The United States and Israel have a memorandum of understanding which enables one country to go after the citizen of the other country if they leave to avoid the stop order. This means the authorities of The United States will come find you and go after you. You'll wind up having to resolve the issue in both countries instead of just one.
I believe this question comes from people's' awareness of public opinion. Each side is trying to get friends and family to take their side. So wanting to present their case in front of a jury feels like the natural consequence of that awareness. But in Israel there are no juries in divorce litigation. In the Family Court one judge hears your case and in the Rabbinic Court, three judges hear your case. There are no spectators allowed in either court besides the divorcing couple and their lawyers.
There is difference between a judge's decision and a final judgement and there are different rules regarding how each of these is appealed. Think of the judge's decision as an order that resolves a particular dispute between the parties, but not the whole case and the judgement as a final ruling that ends the whole case. The basic rule is that at the first level of judicial hearings in the Family court, while there is a right to submit a request to appeal the judge's decision, (within 30 days) it doesn't necessarily mean that the higher court (i.e. the district court) will hear the appeal – just that they will look at the request and decide whether or not to hear it. If the request for an appeal is denied, you are bound by that decision.
Unlike in the case of the possibility of being refused an appeal for a judge's decision, when it comes to the case of a final judgement, you always have the right to an appeal. This appeal has to be made within 45 days. And the side that appeals has to put up a guarantee to cover the attorney's costs of the other side in case they are judged to pay them.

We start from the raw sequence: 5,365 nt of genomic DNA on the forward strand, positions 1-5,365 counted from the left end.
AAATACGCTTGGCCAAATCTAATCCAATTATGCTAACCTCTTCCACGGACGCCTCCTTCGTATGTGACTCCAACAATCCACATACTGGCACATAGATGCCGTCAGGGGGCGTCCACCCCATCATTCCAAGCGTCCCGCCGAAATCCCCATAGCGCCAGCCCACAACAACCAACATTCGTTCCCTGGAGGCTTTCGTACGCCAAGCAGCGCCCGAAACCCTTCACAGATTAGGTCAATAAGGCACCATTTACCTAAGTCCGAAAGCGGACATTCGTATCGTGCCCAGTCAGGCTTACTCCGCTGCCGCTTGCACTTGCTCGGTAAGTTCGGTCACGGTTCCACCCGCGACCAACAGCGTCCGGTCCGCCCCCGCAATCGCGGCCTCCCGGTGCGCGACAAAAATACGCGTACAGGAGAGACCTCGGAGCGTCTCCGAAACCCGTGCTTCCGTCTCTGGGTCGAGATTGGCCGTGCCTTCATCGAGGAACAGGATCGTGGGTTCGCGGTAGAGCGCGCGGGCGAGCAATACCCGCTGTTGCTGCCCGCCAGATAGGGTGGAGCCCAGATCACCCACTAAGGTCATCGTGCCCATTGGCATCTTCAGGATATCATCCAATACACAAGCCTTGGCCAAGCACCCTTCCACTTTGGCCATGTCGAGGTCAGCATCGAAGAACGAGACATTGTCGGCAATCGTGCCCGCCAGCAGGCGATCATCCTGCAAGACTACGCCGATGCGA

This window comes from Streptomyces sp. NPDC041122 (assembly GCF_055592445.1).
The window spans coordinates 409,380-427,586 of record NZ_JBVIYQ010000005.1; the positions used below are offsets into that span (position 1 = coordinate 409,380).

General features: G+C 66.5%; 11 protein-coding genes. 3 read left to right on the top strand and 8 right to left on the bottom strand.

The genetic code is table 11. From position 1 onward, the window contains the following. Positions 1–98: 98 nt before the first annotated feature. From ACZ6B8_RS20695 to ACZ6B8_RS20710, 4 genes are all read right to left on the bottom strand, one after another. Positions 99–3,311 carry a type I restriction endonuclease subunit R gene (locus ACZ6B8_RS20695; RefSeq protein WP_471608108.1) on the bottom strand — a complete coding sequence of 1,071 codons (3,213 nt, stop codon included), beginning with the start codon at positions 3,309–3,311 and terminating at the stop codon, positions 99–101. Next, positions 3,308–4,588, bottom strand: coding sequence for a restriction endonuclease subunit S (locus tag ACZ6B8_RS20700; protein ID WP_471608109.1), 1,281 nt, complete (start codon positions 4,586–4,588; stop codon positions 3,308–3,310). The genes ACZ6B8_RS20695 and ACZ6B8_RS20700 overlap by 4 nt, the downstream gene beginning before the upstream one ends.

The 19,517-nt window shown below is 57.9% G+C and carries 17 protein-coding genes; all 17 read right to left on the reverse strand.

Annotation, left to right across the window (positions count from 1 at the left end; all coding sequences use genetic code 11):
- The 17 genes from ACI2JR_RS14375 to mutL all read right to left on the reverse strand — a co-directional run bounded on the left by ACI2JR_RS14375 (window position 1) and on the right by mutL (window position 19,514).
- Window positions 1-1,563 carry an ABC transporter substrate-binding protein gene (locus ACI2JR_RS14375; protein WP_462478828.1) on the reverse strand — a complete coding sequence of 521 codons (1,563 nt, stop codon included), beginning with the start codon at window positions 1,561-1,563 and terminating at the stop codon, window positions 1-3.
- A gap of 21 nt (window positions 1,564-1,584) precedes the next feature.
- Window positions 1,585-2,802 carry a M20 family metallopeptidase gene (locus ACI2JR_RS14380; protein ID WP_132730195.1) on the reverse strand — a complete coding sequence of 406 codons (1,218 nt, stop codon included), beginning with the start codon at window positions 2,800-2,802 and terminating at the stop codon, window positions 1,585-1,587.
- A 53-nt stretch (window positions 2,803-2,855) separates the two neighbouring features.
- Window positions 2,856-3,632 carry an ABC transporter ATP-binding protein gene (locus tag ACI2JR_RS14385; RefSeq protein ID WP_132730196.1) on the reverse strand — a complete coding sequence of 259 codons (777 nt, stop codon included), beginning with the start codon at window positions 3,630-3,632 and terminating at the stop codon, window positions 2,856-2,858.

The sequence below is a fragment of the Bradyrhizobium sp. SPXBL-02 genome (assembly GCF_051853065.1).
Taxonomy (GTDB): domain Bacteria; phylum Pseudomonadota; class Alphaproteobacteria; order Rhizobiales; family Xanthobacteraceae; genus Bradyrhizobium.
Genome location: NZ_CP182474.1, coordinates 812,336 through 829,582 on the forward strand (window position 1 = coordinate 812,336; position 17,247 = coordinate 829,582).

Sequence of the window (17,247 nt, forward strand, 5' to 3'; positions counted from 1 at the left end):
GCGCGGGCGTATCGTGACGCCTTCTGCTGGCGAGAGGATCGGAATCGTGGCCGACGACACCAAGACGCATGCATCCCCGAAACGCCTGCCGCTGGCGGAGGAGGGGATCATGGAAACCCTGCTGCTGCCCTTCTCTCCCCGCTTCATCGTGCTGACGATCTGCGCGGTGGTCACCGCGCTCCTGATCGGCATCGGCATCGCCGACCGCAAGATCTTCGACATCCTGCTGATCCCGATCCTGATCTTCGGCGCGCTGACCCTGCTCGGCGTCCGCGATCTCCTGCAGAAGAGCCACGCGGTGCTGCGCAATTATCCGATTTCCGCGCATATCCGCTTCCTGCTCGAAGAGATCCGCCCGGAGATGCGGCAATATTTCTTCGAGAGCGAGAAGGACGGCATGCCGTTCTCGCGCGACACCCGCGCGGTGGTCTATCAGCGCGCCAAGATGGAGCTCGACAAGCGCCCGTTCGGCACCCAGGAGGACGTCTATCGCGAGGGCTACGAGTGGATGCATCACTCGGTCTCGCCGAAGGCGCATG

You always have the right to appeal. One of three things could happen.
1)The court could reject it(for an appeal it's three judges instead of one).
2) They could require the other side to submit written answers.
3) They could schedule oral hearings.
The judges don't hear the evidence again, only the legal arguments based on that evidence.
If you lose a judgement in Family Court and are considering appeal, please contact us at Hait Family Law. We are well versed in the appeals procedure and we can guide you.to guide you.
Being served with a court order to remain in Israel is one of the legal tools often used during divorce proceedings. You need to be aware of a few things if this happens to you.
- Determine why the order was issued and which court it came from.
- Submit an answer or motion of your own to have it dismissed or to allow you to leave Israel under certain conditions.
- You will need to put up a 'surety' or guarantee that you will return to Israel if you are allowed to leave. This may be a lean on an asset, or a promise from someone who signs for your credibility that they will pay a designated amount of money to your spouse if you fail to return.
The better you understand the legal tools that may be used against you, the more informed your decisions for your future will be.
The judges in Israeli courts want people to get divorced through reaching an agreement and one of the ways to encourage that is through mediation.
If the court orders mediation, the couple will be required to attend one meeting. If you and your spouse decide you would like to continue and come to an agreement outside of litigation you may continue with mediation but at your own expense.
If you decide not to continue you go back to court and continue with litigation.
Anything that occurs in mediation is secret and neither you nor your spouse can bring those details up in front of the judge.
The mediator however, may tell the judge if you were unwilling to go to mediation which may reflect negatively on you. So we always recommend that you go once, whether you want to or not.